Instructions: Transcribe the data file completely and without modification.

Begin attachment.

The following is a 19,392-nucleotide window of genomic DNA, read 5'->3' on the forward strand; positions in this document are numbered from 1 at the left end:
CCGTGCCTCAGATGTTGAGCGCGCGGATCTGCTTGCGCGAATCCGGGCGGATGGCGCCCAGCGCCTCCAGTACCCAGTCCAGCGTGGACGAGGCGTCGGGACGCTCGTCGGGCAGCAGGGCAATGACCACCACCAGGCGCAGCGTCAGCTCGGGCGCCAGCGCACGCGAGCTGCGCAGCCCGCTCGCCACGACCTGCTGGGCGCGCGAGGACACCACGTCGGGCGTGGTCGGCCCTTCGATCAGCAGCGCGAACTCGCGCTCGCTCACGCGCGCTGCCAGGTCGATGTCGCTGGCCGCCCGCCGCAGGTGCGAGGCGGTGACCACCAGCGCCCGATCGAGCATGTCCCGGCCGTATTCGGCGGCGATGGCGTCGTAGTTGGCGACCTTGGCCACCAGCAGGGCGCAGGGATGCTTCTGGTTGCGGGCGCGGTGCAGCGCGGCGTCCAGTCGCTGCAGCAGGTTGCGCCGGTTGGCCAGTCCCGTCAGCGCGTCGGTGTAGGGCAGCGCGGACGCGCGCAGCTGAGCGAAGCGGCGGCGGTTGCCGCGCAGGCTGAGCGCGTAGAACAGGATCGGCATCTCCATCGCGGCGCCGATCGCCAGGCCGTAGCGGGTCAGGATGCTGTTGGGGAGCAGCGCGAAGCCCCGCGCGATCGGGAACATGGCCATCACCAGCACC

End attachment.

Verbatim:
The following is a 19,392-nucleotide window of genomic DNA, read 5'->3' on the forward strand; positions in this document are numbered from 1 at the left end:
CCGTGCCTCAGATGTTGAGCGCGCGGATCTGCTTGCGCGAATCCGGGCGGATGGCGCCCAGCGCCTCCAGTACCCAGTCCAGCGTGGACGAGGCGTCGGGACGCTCGTCGGGCAGCAGGGCAATGACCACCACCAGGCGCAGCGTCAGCTCGGGCGCCAGCGCACGCGAGCTGCGCAGCCCGCTCGCCACGACCTGCTGGGCGCGCGAGGACACCACGTCGGGCGTGGTCGGCCCTTCGATCAGCAGCGCGAACTCGCGCTCGCTCACGCGCGCTGCCAGGTCGATGTCGCTGGCCGCCCGCCGCAGGTGCGAGGCGGTGACCACCAGCGCCCGATCGAGCATGTCCCGGCCGTATTCGGCGGCGATGGCGTCGTAGTTGGCGACCTTGGCCACCAGCAGGGCGCAGGGATGCTTCTGGTTGCGGGCGCGGTGCAGCGCGGCGTCCAGTCGCTGCAGCAGGTTGCGCCGGTTGGCCAGTCCCGTCAGCGCGTCGGTGTAGGGCAGCGCGGACGCGCGCAGCTGAGCGAAGCGGCGGCGGTTGCCGCGCAGGCTGAGCGCGTAGAACAGGATCGGCATCTCCATCGCGGCGCCGATCGCCAGGCCGTAGCGGGTCAGGATGCTGTTGGGGAGCAGCGCGAAGCCCCGCGCGATCGGGAACATGGCCATCACCAGCACC